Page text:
Telluride: Pandora raw water and treated water project is moving along nicely

July 27, 2014
Bridal Veil Falls

Bridal Veil Falls

From The Telluride Daily Planet (Collin McRann):

The Pandora water treatment project at the east end of the valley is on schedule and should be complete by this fall, ending more than three years of construction.

The project, which fired up in 2011, has been in the works for more than 20 years, and it will pipe water from Upper Bridal Veil Basin to a new treatment facility at the east end of the box canyon. And while there have been many hurdles, including engineering challenges and budgetary issues, the project should be complete by October and stay within the town’s 2014 budget, according to Telluride Public Works Director Paul Ruud.

“We keep making progress on the building and the water plant itself,” Rudd said. “The building is almost completed. We’re just outfitting the internals. There are aspects of the project that are done. We’ve tied in both the raw waterline coming in from Bridal Veil [Falls] and the treated line that’s going towards town, into the plant.”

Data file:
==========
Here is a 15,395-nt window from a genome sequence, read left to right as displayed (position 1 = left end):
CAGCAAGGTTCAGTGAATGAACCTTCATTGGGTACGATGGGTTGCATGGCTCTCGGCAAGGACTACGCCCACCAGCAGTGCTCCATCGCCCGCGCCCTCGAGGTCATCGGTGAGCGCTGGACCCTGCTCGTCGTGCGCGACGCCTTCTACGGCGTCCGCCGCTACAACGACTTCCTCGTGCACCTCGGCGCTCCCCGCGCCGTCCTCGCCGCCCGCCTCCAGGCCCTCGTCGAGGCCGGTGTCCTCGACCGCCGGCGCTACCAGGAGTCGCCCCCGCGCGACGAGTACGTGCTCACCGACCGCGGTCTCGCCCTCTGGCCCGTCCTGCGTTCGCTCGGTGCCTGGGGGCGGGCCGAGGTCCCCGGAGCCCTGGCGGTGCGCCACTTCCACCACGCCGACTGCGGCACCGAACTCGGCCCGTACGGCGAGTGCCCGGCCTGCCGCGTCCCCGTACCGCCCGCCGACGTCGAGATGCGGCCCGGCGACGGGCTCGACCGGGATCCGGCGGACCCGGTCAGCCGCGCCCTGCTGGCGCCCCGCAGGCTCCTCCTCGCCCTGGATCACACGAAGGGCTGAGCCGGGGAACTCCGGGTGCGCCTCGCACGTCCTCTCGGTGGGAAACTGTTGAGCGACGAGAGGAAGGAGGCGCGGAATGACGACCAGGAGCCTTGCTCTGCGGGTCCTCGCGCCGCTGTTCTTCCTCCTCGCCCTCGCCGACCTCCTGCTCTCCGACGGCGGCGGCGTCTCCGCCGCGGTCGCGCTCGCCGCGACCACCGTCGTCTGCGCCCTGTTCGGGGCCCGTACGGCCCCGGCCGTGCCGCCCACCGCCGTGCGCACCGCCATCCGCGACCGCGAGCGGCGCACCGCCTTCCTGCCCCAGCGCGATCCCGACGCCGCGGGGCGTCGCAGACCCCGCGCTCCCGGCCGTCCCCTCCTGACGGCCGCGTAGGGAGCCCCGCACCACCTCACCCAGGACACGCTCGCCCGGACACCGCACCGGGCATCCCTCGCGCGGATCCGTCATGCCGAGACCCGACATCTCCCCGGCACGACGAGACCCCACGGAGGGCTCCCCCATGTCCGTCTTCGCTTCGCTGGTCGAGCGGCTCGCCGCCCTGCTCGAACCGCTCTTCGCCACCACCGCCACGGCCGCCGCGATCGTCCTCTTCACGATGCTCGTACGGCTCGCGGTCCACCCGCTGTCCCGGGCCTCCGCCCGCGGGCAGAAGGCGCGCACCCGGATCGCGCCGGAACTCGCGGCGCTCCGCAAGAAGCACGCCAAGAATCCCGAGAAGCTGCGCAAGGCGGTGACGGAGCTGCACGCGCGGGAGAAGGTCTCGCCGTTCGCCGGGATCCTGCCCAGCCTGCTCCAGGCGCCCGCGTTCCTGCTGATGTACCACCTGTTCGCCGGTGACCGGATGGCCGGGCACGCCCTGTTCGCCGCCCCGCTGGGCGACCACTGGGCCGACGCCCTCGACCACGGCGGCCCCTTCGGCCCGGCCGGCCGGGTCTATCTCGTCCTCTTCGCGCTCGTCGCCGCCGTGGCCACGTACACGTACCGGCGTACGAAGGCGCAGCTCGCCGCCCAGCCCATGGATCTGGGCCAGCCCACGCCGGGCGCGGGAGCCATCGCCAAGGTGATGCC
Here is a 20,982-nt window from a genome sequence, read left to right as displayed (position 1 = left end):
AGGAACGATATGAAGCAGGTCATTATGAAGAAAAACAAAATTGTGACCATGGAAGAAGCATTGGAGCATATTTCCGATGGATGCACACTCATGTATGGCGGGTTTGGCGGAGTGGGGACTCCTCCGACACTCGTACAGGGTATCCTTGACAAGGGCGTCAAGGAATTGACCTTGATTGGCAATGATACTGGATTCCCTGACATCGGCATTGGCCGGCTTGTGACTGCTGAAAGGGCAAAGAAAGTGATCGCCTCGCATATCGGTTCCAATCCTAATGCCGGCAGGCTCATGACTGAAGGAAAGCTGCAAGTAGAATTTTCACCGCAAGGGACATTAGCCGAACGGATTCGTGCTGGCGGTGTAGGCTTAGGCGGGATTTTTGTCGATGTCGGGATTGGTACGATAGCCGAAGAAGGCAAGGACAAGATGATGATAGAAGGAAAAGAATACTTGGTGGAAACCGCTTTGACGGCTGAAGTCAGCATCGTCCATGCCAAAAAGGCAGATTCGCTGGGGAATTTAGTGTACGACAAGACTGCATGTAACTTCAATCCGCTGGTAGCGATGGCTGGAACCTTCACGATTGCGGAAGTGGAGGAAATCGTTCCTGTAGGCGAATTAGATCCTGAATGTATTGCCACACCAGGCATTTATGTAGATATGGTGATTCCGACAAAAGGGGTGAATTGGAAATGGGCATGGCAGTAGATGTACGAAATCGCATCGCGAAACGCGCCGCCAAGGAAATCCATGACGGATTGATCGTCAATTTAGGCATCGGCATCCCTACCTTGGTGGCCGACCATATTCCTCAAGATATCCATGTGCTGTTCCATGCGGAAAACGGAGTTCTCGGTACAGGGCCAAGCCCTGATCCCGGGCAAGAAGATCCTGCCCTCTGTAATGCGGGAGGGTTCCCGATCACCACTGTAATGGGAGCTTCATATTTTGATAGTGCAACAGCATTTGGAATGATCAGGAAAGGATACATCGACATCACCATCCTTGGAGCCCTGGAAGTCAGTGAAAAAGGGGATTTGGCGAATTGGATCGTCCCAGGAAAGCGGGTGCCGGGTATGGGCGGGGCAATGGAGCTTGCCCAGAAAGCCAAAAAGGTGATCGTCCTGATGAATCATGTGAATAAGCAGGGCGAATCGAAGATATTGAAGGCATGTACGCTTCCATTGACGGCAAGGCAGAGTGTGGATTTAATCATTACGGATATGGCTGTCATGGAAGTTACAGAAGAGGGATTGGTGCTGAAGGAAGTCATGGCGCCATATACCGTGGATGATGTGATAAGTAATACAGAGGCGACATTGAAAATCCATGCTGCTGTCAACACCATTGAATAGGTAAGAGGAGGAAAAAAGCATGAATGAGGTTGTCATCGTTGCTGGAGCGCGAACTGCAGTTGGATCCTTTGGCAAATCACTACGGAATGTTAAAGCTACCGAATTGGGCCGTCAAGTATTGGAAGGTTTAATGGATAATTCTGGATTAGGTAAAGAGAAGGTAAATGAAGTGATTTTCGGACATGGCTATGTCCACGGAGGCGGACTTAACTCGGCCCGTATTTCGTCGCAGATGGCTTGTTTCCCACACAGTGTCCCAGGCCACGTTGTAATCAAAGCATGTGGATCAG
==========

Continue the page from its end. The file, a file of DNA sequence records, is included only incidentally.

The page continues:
Ruud said crews are also working on a physical water diversion out of Bridal Veil Creek as well as a number of other components involved with the diversion. If things go as planned, the plant will go online in early October.

“We haven’t really had any issues,” Ruud said. “We did have fairly substantial soil stabilization right at the treatment plant. That ended up being quite a substantial undertaking. But as of right now we are within the approved budget for this year and we expect the project will be completed with our existing budget.”